It was dawn on a chilly winter morning in South Africa when writer Stephanie Hanes and I first met Madonna, TigerWoods (sic), and Cathay, all South China tigers and three of the last 60 cats of their kind. They hadn't eaten in nearly a week (normal for tigers in the wild) and appeared out of the bush as they heard our truck, hoping for breakfast. They had been brought here from China to breed and learn how to hunt with an African expert at such things.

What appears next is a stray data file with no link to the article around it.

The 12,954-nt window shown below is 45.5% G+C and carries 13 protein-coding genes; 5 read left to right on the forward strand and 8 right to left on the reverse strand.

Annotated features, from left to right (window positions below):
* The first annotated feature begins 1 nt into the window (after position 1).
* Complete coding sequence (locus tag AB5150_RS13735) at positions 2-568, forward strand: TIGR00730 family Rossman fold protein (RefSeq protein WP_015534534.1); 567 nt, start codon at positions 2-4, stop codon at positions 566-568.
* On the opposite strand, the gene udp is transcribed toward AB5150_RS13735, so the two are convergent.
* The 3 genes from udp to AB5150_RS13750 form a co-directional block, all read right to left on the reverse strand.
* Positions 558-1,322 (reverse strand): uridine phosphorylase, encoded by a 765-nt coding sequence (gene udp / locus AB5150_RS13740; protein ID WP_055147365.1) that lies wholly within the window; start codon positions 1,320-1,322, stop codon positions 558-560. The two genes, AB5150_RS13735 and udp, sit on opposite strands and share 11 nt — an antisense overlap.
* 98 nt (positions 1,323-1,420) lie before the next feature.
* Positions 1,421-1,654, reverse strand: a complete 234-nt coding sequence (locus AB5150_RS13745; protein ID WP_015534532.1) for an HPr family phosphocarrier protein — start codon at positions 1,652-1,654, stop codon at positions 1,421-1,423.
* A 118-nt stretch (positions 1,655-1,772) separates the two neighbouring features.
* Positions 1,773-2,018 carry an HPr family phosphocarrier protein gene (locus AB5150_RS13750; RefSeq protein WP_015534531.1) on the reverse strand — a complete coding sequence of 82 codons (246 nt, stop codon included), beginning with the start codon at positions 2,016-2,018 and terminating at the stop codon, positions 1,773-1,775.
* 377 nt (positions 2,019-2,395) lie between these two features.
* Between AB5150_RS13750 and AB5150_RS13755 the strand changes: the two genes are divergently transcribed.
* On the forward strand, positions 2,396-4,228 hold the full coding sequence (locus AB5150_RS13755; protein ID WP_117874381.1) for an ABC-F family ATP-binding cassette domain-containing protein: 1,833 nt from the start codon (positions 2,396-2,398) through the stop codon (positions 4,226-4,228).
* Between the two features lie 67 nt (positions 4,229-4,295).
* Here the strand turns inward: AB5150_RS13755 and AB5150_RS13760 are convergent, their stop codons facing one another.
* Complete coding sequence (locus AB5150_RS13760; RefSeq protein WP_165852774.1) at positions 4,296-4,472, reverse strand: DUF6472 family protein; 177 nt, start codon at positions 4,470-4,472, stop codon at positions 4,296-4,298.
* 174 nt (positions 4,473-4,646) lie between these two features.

They were surely wondering, "Where is our food?" When it was time to feed them, they were herded into a small pen so their food could be placed in their enclosure. As we got down out of the truck to stretch our legs, the tigers paced as close to us as they could be on the other side of the fence. TigerWoods followed Stephanie's every move, his gorgeous orange eyes locked on her, moving as she moved. She was the smallest of our group, and he wanted her for dinner. Soon, though, the tigers were all contentedly munching on antelope. It was an unforgettable experience – especially for a writer who had never imagined she could have been dinner.